Shari Eberts says:

      Thanks for sharing your economics knowledge on the subject.

  3. Excellent blog post. I think a critical issue is innovation. For those of us with serious hearing loss, the hearing aid industry has made great strides in improving the functions of hearing aids, especially in the past few years. But combining them with consumer tech like phones and tablets holds so much more potential for us. By enabling other players to enter the hearing health field in mild/moderate, they will spark new ways to use these devices in concert with in-ear devices. And these innovations will “trickle up” and ultimately vastly improve our experience as well.

    1. Shari Eberts – NYC – Shari Eberts is a passionate hearing health advocate and internationally recognized author and speaker on hearing loss issues. She is the founder of Living with Hearing Loss, a popular blog and online community for people with hearing loss, and an executive producer of "We Hear You," an award-winning documentary about the hearing loss experience. Her book, "Hear & Beyond: Live Skillfully with Hearing Loss," (co-authored with Gael Hannan) is the ultimate survival guide to living well with hearing loss. Shari has an adult-onset genetic hearing loss and hopes that by sharing her story, she will help others to live more peacefully with their own hearing issues.
      Shari Eberts says:

      Well said! Thank you for sharing your thoughts.

  4. I just wonder how programmable they will be as people have different levels of loss at different frequencies. Will they just amplify all frequencies or will they be more customizable? I’m assuming the people who would get them would still require a REM test to make sure they are programmed properly. Since they will be OTC, an Audiologist will charge to see/set them properly, thus upping the cost…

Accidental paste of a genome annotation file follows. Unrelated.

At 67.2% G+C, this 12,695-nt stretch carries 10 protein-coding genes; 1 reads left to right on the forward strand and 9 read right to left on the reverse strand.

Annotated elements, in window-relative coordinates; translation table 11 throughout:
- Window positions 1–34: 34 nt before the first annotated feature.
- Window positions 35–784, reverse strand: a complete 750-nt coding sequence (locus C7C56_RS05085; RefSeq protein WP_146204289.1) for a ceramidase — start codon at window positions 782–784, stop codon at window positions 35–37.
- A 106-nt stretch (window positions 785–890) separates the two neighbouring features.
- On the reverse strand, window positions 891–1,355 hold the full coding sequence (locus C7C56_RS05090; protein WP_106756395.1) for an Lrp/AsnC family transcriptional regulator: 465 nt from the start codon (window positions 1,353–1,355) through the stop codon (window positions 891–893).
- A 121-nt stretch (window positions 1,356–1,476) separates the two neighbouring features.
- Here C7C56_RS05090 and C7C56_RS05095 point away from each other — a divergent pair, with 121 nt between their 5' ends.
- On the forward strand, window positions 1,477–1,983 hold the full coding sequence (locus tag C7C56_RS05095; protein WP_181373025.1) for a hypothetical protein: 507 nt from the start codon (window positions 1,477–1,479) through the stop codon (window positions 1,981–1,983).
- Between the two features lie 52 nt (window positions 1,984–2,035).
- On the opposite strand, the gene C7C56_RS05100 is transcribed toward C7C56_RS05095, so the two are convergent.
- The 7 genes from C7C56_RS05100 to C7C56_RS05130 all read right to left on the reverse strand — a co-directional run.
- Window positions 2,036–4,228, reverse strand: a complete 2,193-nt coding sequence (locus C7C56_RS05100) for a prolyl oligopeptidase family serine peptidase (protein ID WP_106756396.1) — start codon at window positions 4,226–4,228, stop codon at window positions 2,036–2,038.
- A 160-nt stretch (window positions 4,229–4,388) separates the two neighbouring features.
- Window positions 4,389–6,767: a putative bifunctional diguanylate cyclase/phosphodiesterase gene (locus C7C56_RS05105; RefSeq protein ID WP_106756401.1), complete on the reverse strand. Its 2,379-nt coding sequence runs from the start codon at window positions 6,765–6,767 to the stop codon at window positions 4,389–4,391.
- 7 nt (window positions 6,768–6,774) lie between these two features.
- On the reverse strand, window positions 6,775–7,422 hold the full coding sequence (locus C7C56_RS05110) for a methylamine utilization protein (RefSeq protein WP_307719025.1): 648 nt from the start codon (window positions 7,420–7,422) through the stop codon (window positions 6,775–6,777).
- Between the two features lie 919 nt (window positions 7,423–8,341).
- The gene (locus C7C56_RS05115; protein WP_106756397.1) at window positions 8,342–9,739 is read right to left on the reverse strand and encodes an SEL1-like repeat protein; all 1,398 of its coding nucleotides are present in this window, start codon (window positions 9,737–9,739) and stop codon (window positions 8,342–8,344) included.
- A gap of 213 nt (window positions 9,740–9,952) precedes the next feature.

1. Shari Eberts – NYC – Shari Eberts is a passionate hearing health advocate and internationally recognized author and speaker on hearing loss issues. She is the founder of Living with Hearing Loss, a popular blog and online community for people with hearing loss, and an executive producer of "We Hear You," an award-winning documentary about the hearing loss experience. Her book, "Hear & Beyond: Live Skillfully with Hearing Loss," (co-authored with Gael Hannan) is the ultimate survival guide to living well with hearing loss. Shari has an adult-onset genetic hearing loss and hopes that by sharing her story, she will help others to live more peacefully with their own hearing issues.
      Shari Eberts says:

      This new class of device will be self-fitting so people will be able to take their own hearing test in conjunction with the device and adjust the settings accordingly. Studies show people with mild to moderate hearing loss are able to do this successfully. Thank you for your question.